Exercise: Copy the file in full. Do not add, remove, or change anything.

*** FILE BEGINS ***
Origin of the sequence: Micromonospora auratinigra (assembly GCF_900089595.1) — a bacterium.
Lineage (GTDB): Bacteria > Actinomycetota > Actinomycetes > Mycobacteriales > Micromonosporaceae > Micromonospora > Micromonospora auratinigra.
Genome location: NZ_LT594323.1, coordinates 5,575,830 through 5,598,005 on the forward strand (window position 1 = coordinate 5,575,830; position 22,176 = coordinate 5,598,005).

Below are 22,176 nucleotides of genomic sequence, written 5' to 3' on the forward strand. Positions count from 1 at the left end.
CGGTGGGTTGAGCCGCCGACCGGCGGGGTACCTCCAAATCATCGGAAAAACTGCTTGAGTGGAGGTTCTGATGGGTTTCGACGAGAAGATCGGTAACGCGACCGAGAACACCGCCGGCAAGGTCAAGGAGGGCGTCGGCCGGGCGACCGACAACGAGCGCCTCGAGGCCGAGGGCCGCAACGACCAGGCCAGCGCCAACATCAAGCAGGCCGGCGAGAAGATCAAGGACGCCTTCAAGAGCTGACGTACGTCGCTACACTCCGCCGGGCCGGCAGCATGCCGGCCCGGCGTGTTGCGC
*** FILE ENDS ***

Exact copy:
Origin of the sequence: Micromonospora auratinigra (assembly GCF_900089595.1) — a bacterium.
Lineage (GTDB): Bacteria > Actinomycetota > Actinomycetes > Mycobacteriales > Micromonosporaceae > Micromonospora > Micromonospora auratinigra.
Genome location: NZ_LT594323.1, coordinates 5,575,830 through 5,598,005 on the forward strand (window position 1 = coordinate 5,575,830; position 22,176 = coordinate 5,598,005).

Below are 22,176 nucleotides of genomic sequence, written 5' to 3' on the forward strand. Positions count from 1 at the left end.
CGGTGGGTTGAGCCGCCGACCGGCGGGGTACCTCCAAATCATCGGAAAAACTGCTTGAGTGGAGGTTCTGATGGGTTTCGACGAGAAGATCGGTAACGCGACCGAGAACACCGCCGGCAAGGTCAAGGAGGGCGTCGGCCGGGCGACCGACAACGAGCGCCTCGAGGCCGAGGGCCGCAACGACCAGGCCAGCGCCAACATCAAGCAGGCCGGCGAGAAGATCAAGGACGCCTTCAAGAGCTGACGTACGTCGCTACACTCCGCCGGGCCGGCAGCATGCCGGCCCGGCGTGTTGCGC